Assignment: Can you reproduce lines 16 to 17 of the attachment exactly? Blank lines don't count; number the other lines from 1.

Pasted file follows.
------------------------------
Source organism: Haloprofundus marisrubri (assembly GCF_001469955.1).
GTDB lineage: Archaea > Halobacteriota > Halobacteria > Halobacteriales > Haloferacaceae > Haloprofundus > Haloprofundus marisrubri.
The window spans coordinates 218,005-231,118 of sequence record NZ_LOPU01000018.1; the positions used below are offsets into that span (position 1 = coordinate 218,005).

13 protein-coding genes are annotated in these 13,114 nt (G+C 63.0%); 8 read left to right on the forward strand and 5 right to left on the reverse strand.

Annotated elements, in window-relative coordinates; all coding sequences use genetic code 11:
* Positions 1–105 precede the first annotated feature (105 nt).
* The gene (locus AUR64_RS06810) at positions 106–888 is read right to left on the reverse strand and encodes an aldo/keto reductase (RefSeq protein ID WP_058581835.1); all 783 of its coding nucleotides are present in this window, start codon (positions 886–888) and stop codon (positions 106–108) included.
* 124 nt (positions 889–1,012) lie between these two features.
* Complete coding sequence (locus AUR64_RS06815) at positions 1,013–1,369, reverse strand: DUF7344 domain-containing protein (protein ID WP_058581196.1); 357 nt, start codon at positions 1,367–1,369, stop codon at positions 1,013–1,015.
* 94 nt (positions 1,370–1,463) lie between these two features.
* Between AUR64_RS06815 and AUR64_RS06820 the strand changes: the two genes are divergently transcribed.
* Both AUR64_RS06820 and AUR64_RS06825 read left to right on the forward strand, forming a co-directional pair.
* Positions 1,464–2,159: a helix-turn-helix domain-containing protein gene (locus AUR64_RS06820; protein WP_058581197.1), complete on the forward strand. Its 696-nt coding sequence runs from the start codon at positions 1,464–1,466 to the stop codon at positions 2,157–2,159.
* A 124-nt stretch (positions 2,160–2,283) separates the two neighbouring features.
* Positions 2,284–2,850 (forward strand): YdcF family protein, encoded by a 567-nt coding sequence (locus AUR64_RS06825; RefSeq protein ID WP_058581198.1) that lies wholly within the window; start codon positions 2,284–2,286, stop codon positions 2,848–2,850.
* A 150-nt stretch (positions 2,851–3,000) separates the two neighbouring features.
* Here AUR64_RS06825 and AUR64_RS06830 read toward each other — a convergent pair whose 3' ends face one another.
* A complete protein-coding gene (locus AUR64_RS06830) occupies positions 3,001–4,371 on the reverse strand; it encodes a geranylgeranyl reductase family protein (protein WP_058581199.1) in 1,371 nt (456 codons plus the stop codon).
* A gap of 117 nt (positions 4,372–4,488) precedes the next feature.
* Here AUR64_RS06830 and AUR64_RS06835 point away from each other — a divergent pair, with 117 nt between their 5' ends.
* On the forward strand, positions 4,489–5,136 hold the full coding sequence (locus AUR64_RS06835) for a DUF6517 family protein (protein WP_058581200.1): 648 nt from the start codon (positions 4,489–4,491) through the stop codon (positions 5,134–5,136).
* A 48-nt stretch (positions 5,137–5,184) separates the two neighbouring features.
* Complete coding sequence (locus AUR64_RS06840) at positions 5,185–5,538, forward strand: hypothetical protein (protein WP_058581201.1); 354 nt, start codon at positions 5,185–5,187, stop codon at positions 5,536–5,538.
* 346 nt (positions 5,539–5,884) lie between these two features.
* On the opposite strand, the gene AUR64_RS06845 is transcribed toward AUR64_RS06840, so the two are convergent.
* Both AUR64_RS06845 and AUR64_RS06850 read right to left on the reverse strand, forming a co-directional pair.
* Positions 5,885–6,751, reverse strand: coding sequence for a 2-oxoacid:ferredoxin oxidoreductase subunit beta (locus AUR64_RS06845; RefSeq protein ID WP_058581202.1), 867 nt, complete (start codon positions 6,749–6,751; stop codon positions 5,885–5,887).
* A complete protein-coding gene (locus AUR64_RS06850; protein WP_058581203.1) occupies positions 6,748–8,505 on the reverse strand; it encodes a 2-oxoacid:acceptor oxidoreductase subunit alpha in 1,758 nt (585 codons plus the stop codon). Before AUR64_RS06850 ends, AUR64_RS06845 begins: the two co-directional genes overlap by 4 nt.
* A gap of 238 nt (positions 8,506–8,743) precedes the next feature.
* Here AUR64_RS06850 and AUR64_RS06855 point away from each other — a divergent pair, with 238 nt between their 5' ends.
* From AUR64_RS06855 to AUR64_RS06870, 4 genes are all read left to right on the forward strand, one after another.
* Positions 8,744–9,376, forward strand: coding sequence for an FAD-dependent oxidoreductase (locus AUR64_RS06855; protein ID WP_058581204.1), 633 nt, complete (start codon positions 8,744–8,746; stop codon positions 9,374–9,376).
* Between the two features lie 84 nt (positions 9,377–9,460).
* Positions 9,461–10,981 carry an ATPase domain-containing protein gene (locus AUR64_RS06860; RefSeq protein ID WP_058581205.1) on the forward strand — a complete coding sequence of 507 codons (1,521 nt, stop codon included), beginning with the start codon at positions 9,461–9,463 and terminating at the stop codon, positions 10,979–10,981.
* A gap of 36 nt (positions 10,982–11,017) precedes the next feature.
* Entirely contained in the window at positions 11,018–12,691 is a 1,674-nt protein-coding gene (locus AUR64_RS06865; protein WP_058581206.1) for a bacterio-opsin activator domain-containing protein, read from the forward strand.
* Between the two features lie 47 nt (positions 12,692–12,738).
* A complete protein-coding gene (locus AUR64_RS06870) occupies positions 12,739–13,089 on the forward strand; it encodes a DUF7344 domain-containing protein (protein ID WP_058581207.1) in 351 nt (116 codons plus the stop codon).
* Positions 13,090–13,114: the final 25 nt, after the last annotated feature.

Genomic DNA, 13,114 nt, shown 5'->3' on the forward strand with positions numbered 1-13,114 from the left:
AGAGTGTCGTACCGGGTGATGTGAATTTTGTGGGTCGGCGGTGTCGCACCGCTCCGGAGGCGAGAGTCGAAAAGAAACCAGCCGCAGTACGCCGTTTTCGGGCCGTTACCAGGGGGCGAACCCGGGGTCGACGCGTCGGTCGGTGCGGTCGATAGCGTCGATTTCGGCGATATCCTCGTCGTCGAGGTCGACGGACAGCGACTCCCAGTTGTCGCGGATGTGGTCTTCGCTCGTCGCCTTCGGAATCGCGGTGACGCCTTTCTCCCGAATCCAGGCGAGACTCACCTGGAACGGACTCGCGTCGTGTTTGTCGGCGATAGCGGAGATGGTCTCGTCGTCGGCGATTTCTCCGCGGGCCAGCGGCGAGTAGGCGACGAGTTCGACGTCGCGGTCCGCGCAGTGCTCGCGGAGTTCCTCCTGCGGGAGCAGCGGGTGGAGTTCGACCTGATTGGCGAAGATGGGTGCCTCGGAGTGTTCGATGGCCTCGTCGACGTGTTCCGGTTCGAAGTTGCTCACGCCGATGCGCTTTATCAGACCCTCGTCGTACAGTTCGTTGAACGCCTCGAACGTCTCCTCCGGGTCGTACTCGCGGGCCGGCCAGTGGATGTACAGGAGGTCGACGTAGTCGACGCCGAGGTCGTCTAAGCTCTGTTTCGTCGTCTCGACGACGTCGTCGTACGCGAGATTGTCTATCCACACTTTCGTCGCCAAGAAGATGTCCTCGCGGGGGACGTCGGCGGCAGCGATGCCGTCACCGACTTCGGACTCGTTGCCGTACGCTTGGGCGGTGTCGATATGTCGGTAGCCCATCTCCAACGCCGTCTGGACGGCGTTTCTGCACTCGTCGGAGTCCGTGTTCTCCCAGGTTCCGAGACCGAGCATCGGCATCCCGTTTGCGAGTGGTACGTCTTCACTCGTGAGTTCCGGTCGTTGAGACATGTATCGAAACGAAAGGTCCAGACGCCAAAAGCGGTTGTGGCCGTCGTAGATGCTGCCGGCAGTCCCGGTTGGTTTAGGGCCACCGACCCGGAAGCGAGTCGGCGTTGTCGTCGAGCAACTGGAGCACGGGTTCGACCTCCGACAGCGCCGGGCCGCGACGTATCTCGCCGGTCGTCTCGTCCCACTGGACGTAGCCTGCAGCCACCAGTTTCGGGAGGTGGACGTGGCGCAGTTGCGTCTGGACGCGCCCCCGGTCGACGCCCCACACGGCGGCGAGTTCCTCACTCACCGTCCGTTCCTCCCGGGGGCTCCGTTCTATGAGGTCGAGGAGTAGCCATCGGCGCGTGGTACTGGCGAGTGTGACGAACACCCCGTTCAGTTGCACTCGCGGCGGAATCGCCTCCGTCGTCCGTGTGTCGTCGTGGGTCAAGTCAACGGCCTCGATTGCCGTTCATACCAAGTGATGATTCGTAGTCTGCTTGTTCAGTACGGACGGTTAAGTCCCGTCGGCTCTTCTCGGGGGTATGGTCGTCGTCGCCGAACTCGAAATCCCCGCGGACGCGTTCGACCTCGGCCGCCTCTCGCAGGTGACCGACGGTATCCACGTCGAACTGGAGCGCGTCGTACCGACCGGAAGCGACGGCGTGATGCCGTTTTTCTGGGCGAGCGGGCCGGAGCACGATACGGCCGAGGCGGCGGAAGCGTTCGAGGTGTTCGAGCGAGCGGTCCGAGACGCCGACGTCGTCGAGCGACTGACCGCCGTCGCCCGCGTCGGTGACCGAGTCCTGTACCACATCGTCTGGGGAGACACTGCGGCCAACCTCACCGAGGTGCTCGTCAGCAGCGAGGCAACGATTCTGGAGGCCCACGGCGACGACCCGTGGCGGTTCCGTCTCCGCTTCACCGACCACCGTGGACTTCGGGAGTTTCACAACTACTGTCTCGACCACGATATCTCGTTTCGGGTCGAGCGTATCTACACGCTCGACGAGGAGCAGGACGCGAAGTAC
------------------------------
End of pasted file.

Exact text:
* A 150-nt stretch (positions 2,851–3,000) separates the two neighbouring features.
* Here AUR64_RS06825 and AUR64_RS06830 read toward each other — a convergent pair whose 3' ends face one another.